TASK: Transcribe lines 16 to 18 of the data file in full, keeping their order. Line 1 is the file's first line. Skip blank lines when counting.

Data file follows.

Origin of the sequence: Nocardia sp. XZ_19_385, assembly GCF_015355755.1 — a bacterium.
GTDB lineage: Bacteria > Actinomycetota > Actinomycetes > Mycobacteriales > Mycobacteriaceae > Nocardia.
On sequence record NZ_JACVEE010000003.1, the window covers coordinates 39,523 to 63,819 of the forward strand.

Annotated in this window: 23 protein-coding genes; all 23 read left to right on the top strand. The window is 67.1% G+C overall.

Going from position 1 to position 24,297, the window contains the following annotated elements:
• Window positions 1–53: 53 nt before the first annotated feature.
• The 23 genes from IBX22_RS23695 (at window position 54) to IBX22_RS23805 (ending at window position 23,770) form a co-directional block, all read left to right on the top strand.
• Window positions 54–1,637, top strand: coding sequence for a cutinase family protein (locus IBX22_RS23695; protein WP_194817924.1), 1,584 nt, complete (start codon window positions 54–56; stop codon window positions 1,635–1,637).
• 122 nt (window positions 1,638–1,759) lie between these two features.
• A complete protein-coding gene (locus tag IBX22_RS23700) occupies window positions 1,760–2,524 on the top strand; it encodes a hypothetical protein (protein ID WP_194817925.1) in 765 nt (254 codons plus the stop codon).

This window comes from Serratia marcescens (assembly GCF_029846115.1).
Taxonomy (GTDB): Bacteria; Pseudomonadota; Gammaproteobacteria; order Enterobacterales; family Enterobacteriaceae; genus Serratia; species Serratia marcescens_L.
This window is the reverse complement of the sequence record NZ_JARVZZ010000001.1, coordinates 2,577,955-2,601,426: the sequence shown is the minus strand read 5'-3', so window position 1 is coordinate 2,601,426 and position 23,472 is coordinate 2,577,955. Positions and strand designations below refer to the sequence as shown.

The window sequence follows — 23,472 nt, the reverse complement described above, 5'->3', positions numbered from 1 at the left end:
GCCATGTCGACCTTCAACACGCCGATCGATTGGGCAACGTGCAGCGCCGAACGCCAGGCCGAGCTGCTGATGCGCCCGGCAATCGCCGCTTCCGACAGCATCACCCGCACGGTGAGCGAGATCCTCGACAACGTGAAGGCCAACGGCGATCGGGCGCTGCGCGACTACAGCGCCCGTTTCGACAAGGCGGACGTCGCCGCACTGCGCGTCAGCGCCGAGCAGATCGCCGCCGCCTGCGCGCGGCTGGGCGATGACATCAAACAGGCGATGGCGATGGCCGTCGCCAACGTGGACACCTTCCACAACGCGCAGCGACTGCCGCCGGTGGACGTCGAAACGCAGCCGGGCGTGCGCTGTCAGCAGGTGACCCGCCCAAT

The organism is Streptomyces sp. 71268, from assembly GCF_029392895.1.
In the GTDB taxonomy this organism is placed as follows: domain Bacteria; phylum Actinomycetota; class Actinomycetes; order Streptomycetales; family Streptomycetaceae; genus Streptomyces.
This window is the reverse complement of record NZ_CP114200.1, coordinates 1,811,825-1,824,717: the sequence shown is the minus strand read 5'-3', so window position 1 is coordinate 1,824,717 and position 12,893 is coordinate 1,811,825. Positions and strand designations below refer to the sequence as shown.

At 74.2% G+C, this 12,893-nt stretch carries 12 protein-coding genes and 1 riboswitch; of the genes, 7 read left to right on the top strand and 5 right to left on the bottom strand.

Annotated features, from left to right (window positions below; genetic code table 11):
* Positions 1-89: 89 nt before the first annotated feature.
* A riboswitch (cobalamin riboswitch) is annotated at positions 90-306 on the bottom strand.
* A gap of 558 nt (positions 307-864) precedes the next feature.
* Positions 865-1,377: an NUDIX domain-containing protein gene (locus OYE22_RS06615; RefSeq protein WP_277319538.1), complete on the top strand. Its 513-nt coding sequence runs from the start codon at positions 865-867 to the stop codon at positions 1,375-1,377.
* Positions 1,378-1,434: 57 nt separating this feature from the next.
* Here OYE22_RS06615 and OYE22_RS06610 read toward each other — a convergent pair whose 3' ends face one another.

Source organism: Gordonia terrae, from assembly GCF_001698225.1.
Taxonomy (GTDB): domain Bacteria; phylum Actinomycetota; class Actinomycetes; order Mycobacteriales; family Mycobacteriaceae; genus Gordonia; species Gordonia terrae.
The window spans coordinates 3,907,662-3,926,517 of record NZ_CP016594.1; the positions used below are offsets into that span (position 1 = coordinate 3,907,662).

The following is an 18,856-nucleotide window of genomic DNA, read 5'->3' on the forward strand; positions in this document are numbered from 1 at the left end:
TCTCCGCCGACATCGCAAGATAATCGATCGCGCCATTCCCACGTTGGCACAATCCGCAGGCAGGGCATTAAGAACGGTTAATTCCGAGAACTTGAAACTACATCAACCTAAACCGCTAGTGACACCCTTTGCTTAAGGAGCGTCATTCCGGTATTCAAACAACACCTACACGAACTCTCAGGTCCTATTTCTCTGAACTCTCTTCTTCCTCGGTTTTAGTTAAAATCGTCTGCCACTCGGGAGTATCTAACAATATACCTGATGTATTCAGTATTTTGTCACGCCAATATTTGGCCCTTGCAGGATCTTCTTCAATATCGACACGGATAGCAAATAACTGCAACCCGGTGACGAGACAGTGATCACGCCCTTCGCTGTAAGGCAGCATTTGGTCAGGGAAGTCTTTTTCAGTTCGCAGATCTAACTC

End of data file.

The organism is Streptomyces sp. 71268, from assembly GCF_029392895.1.
In the GTDB taxonomy this organism is placed as follows: domain Bacteria; phylum Actinomycetota; class Actinomycetes; order Streptomycetales; family Streptomycetaceae; genus Streptomyces.
This window is the reverse complement of record NZ_CP114200.1, coordinates 1,811,825-1,824,717: the sequence shown is the minus strand read 5'-3', so window position 1 is coordinate 1,824,717 and position 12,893 is coordinate 1,811,825. Positions and strand designations below refer to the sequence as shown.